28 Oct 97
COMBAT READINESS DULLED BY DESKS
The Screaming Eagles keeps a rifle company on high alert, ready to board aircraft and be on it's way within two hours to any hot spot around the globe.
Behind these fighters sit two more rifle companies that are part of the Division Ready Force for the 101st Airborne Division, units that are followed by the rest of their infantry battalion.
If the flap is big, the complete division will roar out of Fort Campbell, Ky., just as they did for Vietnam and for the more recent dual in the desert with Saddam.
They're America's finest and they're locked and cocked.
But are they ready?
Recently a sergeant from the hot company told me that all six of his unit's machine guns were "down for maintenance." He said half of the follow-on rifle companies' guns were also out of action because of "no spare parts."
This proud and professional air assault leader said "If we don't go to war, we're all right."
If he and his company would have launched to a killing field, they would have gone without their most important weapon. They'd have been like a swordsman who arrived on the field of strife swordless.
In early 1951, when I was a machine gun squad leader in Korea, my two guns were M-1918 Brownings. They were as worn as a cobbler's shoes, and the Reds we were fighting had a far superior Soviet machine gun.
As a rifle company skipper in 1961, my unit was the lead company into Berlin when the Soviets started the Wall. We still were packing our worn out M-1918 machine guns -- that had by then seen service in three wars.
In 1965, when my 101st Brigade went to Vietnam, we toted the new M-60 machine gun. It performed well, gave the enemy fits and saved a lot of units from being overrun.
Thirty-two years later, the same M-60, now battered and beaten, is still being toted by the young men in the famed 101st. They no longer brag about it being a killer as their fathers did, they have no confidence in it and call it a "jammer."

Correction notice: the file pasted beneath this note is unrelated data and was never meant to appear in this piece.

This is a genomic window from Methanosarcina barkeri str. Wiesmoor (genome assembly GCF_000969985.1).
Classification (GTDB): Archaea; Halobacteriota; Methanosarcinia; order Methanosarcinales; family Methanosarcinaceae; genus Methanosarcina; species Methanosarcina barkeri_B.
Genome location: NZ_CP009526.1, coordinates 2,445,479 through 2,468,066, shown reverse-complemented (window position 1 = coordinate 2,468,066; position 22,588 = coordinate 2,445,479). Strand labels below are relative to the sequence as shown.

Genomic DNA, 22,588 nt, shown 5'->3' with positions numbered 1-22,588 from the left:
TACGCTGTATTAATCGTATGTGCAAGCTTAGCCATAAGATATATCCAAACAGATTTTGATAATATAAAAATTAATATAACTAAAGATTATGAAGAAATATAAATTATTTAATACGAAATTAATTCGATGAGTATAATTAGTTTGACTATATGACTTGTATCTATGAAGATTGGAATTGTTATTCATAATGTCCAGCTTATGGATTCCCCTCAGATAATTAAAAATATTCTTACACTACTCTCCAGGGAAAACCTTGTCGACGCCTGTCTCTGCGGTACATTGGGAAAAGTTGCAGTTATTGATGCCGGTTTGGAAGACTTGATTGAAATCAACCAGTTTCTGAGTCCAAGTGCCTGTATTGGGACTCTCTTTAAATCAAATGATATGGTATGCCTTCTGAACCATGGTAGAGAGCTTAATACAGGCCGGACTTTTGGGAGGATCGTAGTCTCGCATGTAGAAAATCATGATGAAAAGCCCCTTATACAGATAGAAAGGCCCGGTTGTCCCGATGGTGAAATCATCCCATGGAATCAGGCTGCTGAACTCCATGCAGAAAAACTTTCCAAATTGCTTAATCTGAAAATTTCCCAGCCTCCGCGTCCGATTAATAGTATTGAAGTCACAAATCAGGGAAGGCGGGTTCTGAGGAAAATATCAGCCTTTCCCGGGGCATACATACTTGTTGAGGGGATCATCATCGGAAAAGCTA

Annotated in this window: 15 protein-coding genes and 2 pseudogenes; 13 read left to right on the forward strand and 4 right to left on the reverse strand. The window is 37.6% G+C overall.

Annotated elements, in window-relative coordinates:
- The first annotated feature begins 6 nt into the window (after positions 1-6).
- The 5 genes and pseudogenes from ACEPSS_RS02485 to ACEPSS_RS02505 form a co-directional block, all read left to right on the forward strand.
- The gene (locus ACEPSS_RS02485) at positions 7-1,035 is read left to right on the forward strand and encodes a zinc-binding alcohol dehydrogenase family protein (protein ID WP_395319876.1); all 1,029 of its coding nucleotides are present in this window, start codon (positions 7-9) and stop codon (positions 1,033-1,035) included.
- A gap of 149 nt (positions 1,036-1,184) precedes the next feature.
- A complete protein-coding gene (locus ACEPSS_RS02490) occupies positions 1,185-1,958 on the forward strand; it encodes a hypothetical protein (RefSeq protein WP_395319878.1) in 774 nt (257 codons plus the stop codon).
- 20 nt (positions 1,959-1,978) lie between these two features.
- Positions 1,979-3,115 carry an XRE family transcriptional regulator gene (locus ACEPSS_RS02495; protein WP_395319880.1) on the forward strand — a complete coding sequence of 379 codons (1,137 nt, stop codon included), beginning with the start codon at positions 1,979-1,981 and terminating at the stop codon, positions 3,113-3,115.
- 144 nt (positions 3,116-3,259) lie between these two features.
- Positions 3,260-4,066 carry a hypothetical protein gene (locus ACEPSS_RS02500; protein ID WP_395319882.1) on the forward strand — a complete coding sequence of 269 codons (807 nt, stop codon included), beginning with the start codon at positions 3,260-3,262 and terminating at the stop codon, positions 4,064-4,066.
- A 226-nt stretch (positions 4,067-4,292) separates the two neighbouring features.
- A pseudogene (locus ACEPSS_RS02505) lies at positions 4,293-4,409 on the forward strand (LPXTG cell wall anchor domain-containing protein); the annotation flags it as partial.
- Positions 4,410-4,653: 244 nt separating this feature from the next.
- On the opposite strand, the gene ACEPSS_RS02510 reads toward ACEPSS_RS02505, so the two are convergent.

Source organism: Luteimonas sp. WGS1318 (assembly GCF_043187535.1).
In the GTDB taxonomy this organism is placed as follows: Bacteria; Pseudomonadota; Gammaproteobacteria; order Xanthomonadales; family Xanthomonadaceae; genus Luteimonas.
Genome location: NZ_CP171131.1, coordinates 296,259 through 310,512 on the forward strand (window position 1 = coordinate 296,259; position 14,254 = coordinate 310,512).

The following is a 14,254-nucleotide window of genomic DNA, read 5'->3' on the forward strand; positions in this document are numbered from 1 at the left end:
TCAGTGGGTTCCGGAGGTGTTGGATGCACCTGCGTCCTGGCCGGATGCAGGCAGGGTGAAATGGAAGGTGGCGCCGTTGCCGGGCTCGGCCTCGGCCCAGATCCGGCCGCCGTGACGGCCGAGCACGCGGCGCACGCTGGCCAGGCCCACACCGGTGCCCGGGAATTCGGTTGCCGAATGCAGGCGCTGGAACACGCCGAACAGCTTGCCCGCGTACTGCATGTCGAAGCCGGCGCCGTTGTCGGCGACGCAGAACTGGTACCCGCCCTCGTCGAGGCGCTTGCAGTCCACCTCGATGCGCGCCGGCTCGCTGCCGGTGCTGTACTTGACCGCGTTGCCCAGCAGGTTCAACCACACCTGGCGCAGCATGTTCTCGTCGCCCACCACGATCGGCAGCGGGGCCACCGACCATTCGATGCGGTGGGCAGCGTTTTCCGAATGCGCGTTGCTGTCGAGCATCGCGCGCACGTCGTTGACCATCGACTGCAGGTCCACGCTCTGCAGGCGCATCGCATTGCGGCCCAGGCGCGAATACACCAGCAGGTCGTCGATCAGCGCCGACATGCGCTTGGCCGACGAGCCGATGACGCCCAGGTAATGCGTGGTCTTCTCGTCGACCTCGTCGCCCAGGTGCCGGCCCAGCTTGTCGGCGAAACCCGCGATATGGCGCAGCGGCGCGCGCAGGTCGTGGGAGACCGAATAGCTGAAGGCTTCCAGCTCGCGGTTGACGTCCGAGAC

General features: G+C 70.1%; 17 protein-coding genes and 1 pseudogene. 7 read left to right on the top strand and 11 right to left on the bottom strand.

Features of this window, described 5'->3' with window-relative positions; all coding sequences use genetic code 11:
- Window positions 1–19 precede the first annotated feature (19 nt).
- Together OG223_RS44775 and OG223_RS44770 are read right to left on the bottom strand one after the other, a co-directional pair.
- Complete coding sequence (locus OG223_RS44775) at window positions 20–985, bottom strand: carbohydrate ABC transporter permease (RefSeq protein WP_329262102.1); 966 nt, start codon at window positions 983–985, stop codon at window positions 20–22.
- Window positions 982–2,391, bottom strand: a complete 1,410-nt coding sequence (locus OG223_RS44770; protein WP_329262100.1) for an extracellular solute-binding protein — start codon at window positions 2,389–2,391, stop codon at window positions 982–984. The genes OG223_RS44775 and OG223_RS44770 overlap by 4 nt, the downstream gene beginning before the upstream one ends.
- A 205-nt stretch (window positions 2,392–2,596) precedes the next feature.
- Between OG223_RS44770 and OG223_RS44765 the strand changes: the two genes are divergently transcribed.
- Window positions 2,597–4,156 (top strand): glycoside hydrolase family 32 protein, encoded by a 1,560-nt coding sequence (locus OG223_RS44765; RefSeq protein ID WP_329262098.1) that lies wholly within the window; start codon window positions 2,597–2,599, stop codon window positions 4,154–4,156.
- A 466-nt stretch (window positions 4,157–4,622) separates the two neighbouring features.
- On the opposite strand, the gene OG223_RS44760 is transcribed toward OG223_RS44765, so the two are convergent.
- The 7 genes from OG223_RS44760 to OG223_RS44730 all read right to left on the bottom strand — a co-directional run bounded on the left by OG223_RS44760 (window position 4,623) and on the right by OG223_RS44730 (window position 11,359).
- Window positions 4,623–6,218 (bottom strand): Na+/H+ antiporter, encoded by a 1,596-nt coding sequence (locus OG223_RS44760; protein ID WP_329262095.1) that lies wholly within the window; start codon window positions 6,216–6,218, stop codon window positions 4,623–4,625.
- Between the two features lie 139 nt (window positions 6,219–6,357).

When I covered Desert Storm as a reporter, our warriors there complained that the M-60 was a tired dog. Luckily, the enemy seldom decided to fight back.
A warrior who has no confidence in his weapon is in trouble. Especially the machine gun, which is the main fire power of a rifle company.
A lot of people are responsible for this criminal shortcoming.
If I were the Army chief of staff, I'd fly to Fort Campbell to see if this report is true. If so, I'd look at what the battalion, brigade and division commanders wrote in their most recent operational readiness report. If they reported these guns as functioning, then I would sack'em and drum'em out of the service.
Next, I would demand of my staff to know why my fighters have such an obsolete weapon when the U.S. Marine Corps has the most excellent M-240G machine gun. A gun an enterprising Marine lieutenant colonel scrounged from surplus U.S. Army armored vehicles and modified for Marine grunts for a pittance.
Congress is responsible too because they have failed in their oversight responsibilities.
Defense Secretary Bill Cohen is also responsible because he allowed one of his assistants, Louis C. Finch to suppress such bad readiness news and permits such abuses to continue -- abuses that will end up killing young men.
Cohen looks the other way while his generals waste critical defense dollars on luxury items such as fancy desks.
A USAF memo slipped to me recently says, Maj. Gen. Andrew J. Pelak, 2nd Air Force commander at Keesler Air Force Base, is extremely unhappy with his new office furniture -- a large executive desk, a credenza with bookshelves and a cabinet -- which cost the taxpayer a cool $5,600.
It's "traditional walnut" reads the report and the general says, "It is too dark." He rejected it and wants a new set.
Let's see $11,200 would buy four of the new M240G machine guns.
And what's more important? Machine guns for fighters or fancy desks for perfumed princes?
When I told this story to Tom Willard, a 101st Vietnam vet, he said with a hard bite in his voice, "If nothing else, the troopers can throw rocks."